Common-envelope shaping of planetary nebulae - IV. From protoplanetary to planetary nebula

Guillermo García-Segura*, Ronald E. Taam*, Paul M. Ricker*

*Corresponding author for this work

Research output: Contribution to journalArticlepeer-review


We present 2D hydrodynamical simulations of the transition of a protoplanetary nebula (PPN) to a planetary nebula for central stars in binary systems that have undergone a common-envelope event. After 1000 yr of magnetically driven dynamics (PPN phase), a line-driven stellar wind is introduced into the computational domain and the expansion of the nebula is simulated for another 10 000 yr, including the effects of stellar photoionization. In this study we consider central stars with main sequence (final) masses of 1 (0.569) and 2.5 (0.677) M⊙, together with a 0.6-M⊙ main-sequence companion. Extremely bipolar, narrow-waisted PPNe result in bipolar planetary nebulae, while the rest of the shapes mainly evolve into elliptical planetary nebulae. The initial magnetic field's effects on the collimated structures, such as jets, tend to disappear in most of the cases, leaving behind the remnants of those features in only a few cases. Equatorial zones fragmented mainly by photoionization (1-M⊙progenitors), result in 'necklace' structures made of cometary clumps aligned with the radiation field. On the other hand, fragmentation by photoionization and shocked wind (2.5-M⊙progenitors) give rise to the formation of multiple clumps in the latitudinal direction, which remain within the lobes, close to the center, which are immersed and surrounded by hot shocked gas, not necessarily aligned with the radiation field. These results reveal that the fragmentation process has a dependence on the stellar-mass progenitor. This fragmentation is made possible by the distribution of gas in the previous post-common-envelope PPN as sculpted by the action of the jets.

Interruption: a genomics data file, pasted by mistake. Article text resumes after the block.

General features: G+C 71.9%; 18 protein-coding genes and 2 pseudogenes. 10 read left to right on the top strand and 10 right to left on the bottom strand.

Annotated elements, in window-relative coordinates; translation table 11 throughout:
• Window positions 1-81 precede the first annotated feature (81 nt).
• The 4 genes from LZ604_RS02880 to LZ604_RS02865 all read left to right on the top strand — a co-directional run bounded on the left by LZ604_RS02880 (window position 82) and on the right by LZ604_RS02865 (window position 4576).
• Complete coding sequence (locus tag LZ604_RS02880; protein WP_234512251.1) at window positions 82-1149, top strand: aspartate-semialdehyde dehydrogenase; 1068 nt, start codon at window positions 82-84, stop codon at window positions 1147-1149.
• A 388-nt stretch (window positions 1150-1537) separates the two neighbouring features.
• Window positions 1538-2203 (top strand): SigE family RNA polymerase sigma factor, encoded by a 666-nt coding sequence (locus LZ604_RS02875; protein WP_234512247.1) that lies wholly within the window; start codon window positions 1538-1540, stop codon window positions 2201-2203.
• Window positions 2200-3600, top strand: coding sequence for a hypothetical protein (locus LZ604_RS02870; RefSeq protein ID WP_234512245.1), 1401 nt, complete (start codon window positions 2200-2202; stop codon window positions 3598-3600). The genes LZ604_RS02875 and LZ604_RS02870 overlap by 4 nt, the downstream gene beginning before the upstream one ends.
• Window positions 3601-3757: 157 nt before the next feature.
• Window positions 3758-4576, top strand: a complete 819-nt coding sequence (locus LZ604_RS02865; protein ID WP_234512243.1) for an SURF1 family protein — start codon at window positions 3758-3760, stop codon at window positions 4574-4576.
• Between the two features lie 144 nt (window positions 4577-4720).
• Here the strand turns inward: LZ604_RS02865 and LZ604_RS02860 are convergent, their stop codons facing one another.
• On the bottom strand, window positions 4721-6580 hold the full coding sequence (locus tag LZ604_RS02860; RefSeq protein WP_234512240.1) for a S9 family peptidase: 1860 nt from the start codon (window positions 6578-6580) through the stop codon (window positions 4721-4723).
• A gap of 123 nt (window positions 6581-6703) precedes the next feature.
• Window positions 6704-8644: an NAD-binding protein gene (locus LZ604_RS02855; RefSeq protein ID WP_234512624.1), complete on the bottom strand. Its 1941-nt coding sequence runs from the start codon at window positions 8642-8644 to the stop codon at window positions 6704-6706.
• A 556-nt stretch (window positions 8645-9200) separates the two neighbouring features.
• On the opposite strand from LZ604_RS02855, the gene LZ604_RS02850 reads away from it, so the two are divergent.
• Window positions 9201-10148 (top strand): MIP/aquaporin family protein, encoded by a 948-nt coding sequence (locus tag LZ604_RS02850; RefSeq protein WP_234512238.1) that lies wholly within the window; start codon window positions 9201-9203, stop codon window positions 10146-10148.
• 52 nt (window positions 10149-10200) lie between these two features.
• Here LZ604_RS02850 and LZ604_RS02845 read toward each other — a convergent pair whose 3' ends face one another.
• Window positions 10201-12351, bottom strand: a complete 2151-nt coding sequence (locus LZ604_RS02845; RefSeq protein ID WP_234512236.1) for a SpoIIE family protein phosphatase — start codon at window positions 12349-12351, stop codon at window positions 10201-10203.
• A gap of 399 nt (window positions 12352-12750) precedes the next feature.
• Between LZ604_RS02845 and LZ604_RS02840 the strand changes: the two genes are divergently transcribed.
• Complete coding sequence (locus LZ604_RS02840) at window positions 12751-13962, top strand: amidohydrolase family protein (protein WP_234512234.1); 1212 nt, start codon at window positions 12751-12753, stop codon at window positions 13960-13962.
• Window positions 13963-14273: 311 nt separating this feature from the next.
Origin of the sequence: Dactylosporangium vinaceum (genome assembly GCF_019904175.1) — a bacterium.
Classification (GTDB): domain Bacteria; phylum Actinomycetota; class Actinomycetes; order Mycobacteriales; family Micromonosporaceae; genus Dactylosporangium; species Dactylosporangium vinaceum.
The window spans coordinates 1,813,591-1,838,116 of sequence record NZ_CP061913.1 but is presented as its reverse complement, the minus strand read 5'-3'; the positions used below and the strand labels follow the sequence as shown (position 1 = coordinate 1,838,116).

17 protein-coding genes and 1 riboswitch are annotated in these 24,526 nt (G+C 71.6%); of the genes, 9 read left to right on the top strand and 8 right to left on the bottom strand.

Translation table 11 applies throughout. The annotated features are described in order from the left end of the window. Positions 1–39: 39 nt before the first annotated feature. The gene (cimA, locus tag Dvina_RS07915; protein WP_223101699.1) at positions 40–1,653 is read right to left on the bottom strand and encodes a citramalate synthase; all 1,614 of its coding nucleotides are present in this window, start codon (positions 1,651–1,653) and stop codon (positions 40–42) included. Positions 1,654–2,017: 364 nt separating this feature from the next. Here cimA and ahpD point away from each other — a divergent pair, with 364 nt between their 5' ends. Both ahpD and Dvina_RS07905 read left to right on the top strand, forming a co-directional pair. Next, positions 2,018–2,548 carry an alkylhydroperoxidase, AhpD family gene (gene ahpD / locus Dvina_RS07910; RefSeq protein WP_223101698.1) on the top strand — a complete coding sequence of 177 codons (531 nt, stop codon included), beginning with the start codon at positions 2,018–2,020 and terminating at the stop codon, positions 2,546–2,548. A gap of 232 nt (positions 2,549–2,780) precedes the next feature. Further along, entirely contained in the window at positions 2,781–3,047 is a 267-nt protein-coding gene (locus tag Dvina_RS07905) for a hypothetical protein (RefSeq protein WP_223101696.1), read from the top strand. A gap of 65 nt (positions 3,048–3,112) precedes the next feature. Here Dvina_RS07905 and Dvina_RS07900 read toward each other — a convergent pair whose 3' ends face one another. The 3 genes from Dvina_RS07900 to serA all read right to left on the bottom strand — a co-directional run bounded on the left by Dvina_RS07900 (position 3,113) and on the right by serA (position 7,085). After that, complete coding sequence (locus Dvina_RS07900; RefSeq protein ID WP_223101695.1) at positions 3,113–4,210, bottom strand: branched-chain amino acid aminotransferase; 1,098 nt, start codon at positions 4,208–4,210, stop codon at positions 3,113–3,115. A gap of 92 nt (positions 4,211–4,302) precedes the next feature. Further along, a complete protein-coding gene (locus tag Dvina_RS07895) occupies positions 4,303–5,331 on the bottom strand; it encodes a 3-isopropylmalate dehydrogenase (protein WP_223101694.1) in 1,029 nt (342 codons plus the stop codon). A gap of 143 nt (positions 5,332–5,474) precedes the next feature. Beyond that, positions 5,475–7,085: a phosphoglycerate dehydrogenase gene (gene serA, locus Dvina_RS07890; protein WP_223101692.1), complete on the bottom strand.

Original languageEnglish (US)
Pages (from-to)3822-3831
Number of pages10
JournalMonthly Notices of the Royal Astronomical Society
Issue number3
StatePublished - Dec 1 2022


  • stars: AGB and post-AGB
  • stars: evolution
  • stars: rotation

ASJC Scopus subject areas

  • Astronomy and Astrophysics
  • Space and Planetary Science


Dive into the research topics of 'Common-envelope shaping of planetary nebulae - IV. From protoplanetary to planetary nebula'. Together they form a unique fingerprint.

Cite this